A new study has found that dry lightning outbreaks are the primary trigger for some of the largest wildfire outbreaks in modern California history. . Despite this, dry lightning has remained largely understudied in this region – until now.
Researchers from the School of environment at Washington State University in Vancouver have developed the first long-term climatology of dry lightning — lightning that occurs with less than 2.5 mm of precipitation — in central and northern California, published today by IOP Publishing in the journal Environmental Research: Local climate.
“Wildfires are a growing threat in California as the climate continues to to warm up. Unlike human-caused fires that originate from a single location, lightning can strike multiple locations and ignite many wildfires simultaneously, creating a significant challenge for fire response,” says Dmitri. Kalashnikov, doctoral student and main author of the article. “This happened recently in 2020 when several lightning-caused fires burned nearly a million hectares in this region, and other widespread wildfires caused by lightning also occurred in 2000 and 2008.”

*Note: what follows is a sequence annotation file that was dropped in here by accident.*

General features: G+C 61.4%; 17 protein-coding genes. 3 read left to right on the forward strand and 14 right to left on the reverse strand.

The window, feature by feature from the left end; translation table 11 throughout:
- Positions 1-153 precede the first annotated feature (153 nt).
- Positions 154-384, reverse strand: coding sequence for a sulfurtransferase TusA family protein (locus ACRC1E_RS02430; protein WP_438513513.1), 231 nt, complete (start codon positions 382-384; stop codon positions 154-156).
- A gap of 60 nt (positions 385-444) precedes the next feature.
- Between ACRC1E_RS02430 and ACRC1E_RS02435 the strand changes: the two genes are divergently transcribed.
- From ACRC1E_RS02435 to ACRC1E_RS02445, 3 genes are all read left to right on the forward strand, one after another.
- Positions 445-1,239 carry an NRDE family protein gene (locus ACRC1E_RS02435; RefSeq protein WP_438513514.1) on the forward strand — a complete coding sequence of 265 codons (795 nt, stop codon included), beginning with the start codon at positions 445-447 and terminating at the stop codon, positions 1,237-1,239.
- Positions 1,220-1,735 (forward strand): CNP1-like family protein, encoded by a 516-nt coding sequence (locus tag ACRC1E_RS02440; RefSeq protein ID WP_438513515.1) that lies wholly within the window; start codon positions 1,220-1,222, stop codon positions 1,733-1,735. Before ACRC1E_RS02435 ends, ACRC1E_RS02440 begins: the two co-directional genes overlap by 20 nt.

Team used Nationwide Lightning Detection Community daily lightning counts and precipitation observations from 1987 to 2020 in combination with atmospheric reanalyses to characterize dry lightning climatology and associated weather patterns during the warm season (May-October) when wildfire risk is highest..
They found that high humidity and instability in the atmosphere – above a low, warm, dry atmosphere – were the main drivers of dry lightning in all regions of the world. central and northern California and that generalized epidemics Dry lightning events can occur any time between May and October. even in “quiet” years for lightning activity. By categorizing widespread dry lightning days, they were able to identify four distinct large-scale atmospheric patterns associated with outbreaks that exhibit different weather system configurations.
Additionally, they have found that nearly half (%) of the lightning strikes that struck the ground during this period were in dry light conditions. While dry lightning was more likely to occur at higher elevations (>2000m) with more concentrated activity in July-August, this pattern reverses from summer to fall and lower elevations are hit more frequently in September-October. During this time of year, natural fuels are drier, which is critical to wildfires, increasing the risk.
“Understanding Lightning Meteorology drought in this region can inform the prediction of possible wildfires, help better limit the future risk of wildfire ignition in California, and can help with fire suppression initiatives, automotive firefighting resources can be strategically pre-positioned in risk areas,” says Deepti Singh, co-author of the paper.